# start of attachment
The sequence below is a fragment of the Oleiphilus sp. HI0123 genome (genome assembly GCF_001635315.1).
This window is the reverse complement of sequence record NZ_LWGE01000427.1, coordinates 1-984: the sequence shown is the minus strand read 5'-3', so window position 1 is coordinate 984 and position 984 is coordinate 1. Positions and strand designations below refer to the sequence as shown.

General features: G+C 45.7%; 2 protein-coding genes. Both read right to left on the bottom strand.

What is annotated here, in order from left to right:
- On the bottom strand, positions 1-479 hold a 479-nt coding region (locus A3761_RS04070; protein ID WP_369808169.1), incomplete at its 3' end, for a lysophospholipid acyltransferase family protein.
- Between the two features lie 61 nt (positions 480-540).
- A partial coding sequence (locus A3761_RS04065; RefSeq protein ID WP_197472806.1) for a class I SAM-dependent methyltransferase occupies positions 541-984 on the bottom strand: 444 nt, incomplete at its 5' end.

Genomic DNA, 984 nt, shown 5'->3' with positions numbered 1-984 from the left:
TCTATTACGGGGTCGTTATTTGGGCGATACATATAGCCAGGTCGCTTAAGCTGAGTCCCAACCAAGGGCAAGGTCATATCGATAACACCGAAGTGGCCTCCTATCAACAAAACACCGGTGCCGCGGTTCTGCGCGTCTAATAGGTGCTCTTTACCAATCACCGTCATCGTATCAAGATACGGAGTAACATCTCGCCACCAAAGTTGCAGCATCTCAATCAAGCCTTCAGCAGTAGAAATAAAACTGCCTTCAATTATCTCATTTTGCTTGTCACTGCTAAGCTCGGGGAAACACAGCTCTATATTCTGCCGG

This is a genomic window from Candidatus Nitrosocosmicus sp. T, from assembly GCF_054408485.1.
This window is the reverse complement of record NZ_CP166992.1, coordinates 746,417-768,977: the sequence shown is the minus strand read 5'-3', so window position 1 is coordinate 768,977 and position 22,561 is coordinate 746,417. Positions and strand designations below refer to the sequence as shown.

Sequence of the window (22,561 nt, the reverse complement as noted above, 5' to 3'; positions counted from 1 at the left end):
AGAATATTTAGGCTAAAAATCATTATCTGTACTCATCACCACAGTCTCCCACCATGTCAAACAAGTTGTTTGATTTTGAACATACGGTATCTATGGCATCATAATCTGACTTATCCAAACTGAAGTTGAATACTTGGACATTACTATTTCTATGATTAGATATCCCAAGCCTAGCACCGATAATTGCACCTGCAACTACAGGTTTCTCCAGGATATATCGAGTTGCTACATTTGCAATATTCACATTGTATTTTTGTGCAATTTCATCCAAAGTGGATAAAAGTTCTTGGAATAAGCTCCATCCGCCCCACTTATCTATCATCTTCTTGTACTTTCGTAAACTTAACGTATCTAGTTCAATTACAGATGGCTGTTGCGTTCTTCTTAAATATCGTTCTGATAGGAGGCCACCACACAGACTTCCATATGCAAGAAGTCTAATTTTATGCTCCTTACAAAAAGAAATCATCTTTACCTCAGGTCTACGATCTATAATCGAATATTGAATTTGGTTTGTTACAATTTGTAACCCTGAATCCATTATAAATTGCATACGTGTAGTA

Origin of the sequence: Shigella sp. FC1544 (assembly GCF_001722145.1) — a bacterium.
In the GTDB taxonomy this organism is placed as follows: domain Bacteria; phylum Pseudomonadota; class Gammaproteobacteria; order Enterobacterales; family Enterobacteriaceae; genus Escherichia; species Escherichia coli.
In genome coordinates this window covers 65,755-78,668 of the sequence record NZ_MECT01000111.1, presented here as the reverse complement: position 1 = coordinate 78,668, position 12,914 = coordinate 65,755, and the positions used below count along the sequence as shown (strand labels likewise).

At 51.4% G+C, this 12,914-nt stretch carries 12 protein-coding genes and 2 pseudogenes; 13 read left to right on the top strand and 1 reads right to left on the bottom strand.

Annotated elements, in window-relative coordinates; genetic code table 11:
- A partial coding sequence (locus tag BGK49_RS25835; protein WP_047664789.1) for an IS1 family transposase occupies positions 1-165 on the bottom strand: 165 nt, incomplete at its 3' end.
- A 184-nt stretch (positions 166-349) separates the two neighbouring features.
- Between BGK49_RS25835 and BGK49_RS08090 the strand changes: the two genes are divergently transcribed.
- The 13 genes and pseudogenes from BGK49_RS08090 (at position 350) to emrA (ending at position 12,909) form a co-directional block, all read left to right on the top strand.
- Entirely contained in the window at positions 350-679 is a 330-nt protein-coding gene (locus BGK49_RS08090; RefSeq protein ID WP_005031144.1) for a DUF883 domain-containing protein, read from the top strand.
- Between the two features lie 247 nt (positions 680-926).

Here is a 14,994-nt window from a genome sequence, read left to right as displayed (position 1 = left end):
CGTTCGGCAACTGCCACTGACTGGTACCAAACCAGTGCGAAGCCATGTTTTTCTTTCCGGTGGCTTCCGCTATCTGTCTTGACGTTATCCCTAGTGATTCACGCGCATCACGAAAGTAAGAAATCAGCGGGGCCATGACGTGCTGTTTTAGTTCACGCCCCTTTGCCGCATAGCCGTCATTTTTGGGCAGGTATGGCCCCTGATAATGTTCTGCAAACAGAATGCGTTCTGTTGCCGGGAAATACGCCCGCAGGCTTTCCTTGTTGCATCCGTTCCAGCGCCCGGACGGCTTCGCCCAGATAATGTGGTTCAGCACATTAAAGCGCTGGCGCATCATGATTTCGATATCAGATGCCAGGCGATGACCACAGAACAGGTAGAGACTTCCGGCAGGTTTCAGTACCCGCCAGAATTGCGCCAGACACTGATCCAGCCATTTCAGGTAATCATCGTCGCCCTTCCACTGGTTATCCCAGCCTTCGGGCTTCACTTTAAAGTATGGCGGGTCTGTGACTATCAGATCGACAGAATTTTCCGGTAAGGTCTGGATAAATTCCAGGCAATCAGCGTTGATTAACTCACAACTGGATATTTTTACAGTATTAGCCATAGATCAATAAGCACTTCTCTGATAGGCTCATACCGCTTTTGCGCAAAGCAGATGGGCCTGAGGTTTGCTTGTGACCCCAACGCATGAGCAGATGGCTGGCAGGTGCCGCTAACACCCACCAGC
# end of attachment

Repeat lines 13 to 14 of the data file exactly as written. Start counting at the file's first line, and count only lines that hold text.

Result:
AGAATATTTAGGCTAAAAATCATTATCTGTACTCATCACCACAGTCTCCCACCATGTCAAACAAGTTGTTTGATTTTGAACATACGGTATCTATGGCATCATAATCTGACTTATCCAAACTGAAGTTGAATACTTGGACATTACTATTTCTATGATTAGATATCCCAAGCCTAGCACCGATAATTGCACCTGCAACTACAGGTTTCTCCAGGATATATCGAGTTGCTACATTTGCAATATTCACATTGTATTTTTGTGCAATTTCATCCAAAGTGGATAAAAGTTCTTGGAATAAGCTCCATCCGCCCCACTTATCTATCATCTTCTTGTACTTTCGTAAACTTAACGTATCTAGTTCAATTACAGATGGCTGTTGCGTTCTTCTTAAATATCGTTCTGATAGGAGGCCACCACACAGACTTCCATATGCAAGAAGTCTAATTTTATGCTCCTTACAAAAAGAAATCATCTTTACCTCAGGTCTACGATCTATAATCGAATATTGAATTTGGTTTGTTACAATTTGTAACCCTGAATCCATTATAAATTGCATACGTGTAGTA

Origin of the sequence: Shigella sp. FC1544 (assembly GCF_001722145.1) — a bacterium.